A Character’s Work: As a community nurse, Rose’s need to be needed fulfills her humanity. Rose’s profession gave me the opportunity to put her in the homes of Donora citizens, an eyewitness to the suffering. While shuffling through town during those dark days, Rose pieces together the worsening events, giving the reader insight into why so few people reacted to the alarming situation until too late.

Creating faceted characters—it’s the task of any writer. Rose is an amalgamation of so many women I knew in life and studied through this process. Love her or hate her, my hope is that she causes a stir. For a bold woman is a sight to behold.

Who is your all-time favorite, brazen female character in a book? What makes her strong and unforgettable?

Keep up with Kathleen and find out more about After the Fog on her website, Twitter and Facebook.

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Comments

  1. says

    A wonderful illumination of a wonderful subject: character creation. I was struck by two words you used: ‘sculpt’ and ‘amalgamation’. Couldn’t be better at revealing the essence of character creation.

    PS: You also twanged a memory string with your reference to ‘mac truck’ as I had visited and toured the Mack Truck plant in Allentown, PA. It was then (during the ’60s) an iconic, proud, familial operation but has long since been absorbed by other enterprises.

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    • says

      Hi Alex, thank you for your comment. I agree with you that “sculpt” is a telling word–at first the process seems flat, but as the drafting goes on and the layers are added, the characters do take on a three-dimensional feel to me. I hope they do to the readers!

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  2. says

    Kathleen,
    Congratulations on your book. For some reason it made me think of Baker Towers by Jennifer Haigh, also set in a Pennsylvania coal town. Favorite female protagonists for me include Lisbeth Salander and Hermoine Granger, two very different characters who in their own way were able to impose their will on others. I wish you the best with your book.

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    • says

      Thanks so much for leaving your thoughts, CG. It’s funny you mention Baker Towers because I just found that book a week back and am reading it now. Wow, reading it makes me glad I didn’t find it before I wrote my book. She’s amazing of course and I love her subtle style–less heavy-handed than mine! But, the era is similar and it’s a pleasure to read her work! Thanks for the good wishes.

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  3. says

    Crafting characters who are engaging and memorable, flawed but sympathetic, is so important. Thank you for sharing some insight into how you’ve done this successfully with a complicated character like Rose.

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    • says

      Hi Roxanne, thanks so much for your comment! I sure hope I succeeded in doing what I set out to do. It’s tricky for sure and luckily I had a great editor who provided the right set of eyes to ensure that everything said and done was purposeful!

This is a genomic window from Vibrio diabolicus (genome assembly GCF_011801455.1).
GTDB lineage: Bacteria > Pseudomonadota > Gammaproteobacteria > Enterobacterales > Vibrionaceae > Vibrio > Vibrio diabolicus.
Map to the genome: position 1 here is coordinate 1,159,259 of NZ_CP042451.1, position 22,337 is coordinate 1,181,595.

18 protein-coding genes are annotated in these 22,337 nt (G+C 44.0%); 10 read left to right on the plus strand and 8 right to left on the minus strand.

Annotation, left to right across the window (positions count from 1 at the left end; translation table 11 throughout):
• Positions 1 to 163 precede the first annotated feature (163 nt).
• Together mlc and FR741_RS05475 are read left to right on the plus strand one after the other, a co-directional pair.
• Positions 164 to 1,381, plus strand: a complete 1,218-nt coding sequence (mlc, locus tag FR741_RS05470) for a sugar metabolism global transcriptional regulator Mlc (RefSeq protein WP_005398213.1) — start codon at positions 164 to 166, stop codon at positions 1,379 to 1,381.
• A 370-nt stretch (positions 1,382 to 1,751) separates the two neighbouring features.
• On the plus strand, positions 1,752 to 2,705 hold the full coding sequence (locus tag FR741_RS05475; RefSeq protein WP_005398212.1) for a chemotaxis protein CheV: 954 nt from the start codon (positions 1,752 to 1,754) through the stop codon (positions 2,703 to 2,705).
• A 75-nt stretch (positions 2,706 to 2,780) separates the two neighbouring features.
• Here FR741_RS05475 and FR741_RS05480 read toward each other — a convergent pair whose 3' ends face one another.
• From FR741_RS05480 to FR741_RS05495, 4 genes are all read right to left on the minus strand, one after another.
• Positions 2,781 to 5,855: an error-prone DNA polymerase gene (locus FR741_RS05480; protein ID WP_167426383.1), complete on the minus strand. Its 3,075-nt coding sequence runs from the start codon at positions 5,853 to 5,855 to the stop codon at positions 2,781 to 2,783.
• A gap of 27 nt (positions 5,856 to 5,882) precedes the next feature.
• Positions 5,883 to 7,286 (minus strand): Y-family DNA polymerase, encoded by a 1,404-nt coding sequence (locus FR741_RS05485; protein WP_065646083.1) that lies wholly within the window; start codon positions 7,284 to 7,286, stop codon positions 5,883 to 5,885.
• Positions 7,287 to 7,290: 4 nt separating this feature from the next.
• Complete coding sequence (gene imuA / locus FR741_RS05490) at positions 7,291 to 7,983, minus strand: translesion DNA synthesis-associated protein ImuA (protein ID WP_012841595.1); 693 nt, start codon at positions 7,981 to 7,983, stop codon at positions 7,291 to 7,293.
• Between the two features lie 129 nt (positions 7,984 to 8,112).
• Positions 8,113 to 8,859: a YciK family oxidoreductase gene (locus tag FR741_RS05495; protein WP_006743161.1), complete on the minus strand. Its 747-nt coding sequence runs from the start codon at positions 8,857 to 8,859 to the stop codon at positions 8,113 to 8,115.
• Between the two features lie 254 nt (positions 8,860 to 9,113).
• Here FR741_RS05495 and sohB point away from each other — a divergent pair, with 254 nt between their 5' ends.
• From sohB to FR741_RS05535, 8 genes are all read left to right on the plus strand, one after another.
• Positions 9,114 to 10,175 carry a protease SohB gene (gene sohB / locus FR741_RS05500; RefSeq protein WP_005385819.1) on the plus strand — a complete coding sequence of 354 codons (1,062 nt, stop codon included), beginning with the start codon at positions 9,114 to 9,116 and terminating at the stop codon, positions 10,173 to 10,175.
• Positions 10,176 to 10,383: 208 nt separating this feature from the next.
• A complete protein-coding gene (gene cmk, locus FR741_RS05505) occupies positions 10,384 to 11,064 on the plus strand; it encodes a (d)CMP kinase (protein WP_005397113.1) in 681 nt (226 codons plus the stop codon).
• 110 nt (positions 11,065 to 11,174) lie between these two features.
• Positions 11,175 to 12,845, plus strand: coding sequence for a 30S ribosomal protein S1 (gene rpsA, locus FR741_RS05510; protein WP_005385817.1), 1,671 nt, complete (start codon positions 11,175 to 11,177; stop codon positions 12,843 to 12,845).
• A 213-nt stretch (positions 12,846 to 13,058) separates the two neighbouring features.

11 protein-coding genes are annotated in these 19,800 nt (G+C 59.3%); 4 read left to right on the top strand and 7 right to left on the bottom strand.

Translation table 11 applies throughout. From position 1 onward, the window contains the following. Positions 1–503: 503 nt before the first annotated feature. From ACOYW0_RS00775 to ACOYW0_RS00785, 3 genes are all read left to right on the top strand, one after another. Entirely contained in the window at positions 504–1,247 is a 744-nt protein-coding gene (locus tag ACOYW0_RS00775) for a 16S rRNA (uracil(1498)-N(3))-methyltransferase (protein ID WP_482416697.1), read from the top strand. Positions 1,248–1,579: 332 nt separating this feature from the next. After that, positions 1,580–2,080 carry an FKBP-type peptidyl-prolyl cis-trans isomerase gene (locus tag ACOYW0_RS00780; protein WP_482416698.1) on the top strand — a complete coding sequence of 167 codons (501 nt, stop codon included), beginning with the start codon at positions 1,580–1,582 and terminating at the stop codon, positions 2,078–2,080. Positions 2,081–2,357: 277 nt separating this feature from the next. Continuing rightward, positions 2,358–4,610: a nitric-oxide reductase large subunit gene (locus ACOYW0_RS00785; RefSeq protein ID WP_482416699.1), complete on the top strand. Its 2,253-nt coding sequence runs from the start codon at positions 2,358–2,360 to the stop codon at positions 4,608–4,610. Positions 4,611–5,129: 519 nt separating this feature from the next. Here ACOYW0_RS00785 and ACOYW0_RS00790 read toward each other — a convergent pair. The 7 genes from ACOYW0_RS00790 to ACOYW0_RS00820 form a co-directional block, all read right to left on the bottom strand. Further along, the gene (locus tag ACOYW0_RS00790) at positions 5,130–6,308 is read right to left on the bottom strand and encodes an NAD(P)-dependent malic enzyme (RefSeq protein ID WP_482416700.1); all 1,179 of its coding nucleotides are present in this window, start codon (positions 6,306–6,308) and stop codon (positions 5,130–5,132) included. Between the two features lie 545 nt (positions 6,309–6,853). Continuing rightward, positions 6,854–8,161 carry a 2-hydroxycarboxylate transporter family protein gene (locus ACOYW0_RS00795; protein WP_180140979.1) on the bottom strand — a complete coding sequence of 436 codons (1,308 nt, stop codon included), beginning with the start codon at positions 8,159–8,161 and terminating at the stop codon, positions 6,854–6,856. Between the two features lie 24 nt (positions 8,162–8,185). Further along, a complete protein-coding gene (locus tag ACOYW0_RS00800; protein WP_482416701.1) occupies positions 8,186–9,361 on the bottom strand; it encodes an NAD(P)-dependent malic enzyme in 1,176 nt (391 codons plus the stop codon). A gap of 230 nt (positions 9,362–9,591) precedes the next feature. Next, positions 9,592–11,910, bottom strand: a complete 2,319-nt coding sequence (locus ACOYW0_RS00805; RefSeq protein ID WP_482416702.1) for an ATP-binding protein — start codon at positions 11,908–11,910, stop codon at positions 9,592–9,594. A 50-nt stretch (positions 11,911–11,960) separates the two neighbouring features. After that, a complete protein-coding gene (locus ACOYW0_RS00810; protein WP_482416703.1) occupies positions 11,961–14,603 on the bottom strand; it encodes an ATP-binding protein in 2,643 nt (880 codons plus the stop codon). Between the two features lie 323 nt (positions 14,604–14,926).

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  4. says

    So glad you gave the backgrounder to this task of developing a character for historical fiction, the need to do the research to add authenticity and “character” to your character.
    Congrats!

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  5. says

    Two “unlikeable” but highly compelling and surprisingly sympathetic characters that stick out for me are Victoria in LANGUAGE OF FLOWERS by Vanessa Diffenbaugh (that book is magic) and Vivi in DIVINE SECRETS OF THE YA YA SISTERHOOD by Rebecca Wells. Both damaged young women with demons who do the best they can (which isn’t always so great…).

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    • says

      Kristan, yes! I really appreciate “unlikeable” characters as long as I begin to see the underpinnings of what makes them bristly. The trick, of course, is that not everyone thinks the same things are attractive or funny, etc. Thanks so much for your comment.

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  6. says

    Facets are what make characters come alive! Without them, characters are flat and one-dimensional. With them, even unlikeable characters can be made sympathetic and compelling and…well, more likeable. With them, too-perfect characters can be given flaws and depth and complexity and made less cloying. Yes, I like facets.

    My favorite brazen female character in a book is Ayla from THE CLAN OF THE CAVE BEAR. (Through the first two books in the series, at least. Eventually she got a little Mary Sue-ish for my taste.) She goes through a ton of adversity as a girl, growing up in a society where she doesn’t belong and experiencing terrific abuse (as well as love from a few adoptive family members). She grows to overcome it and uses the qualities her tribe sees as odd to survive when she is cast out. She’s tough and she’s odd, but she’s very human, capable of deep emotions and compelling narration. I love her so much.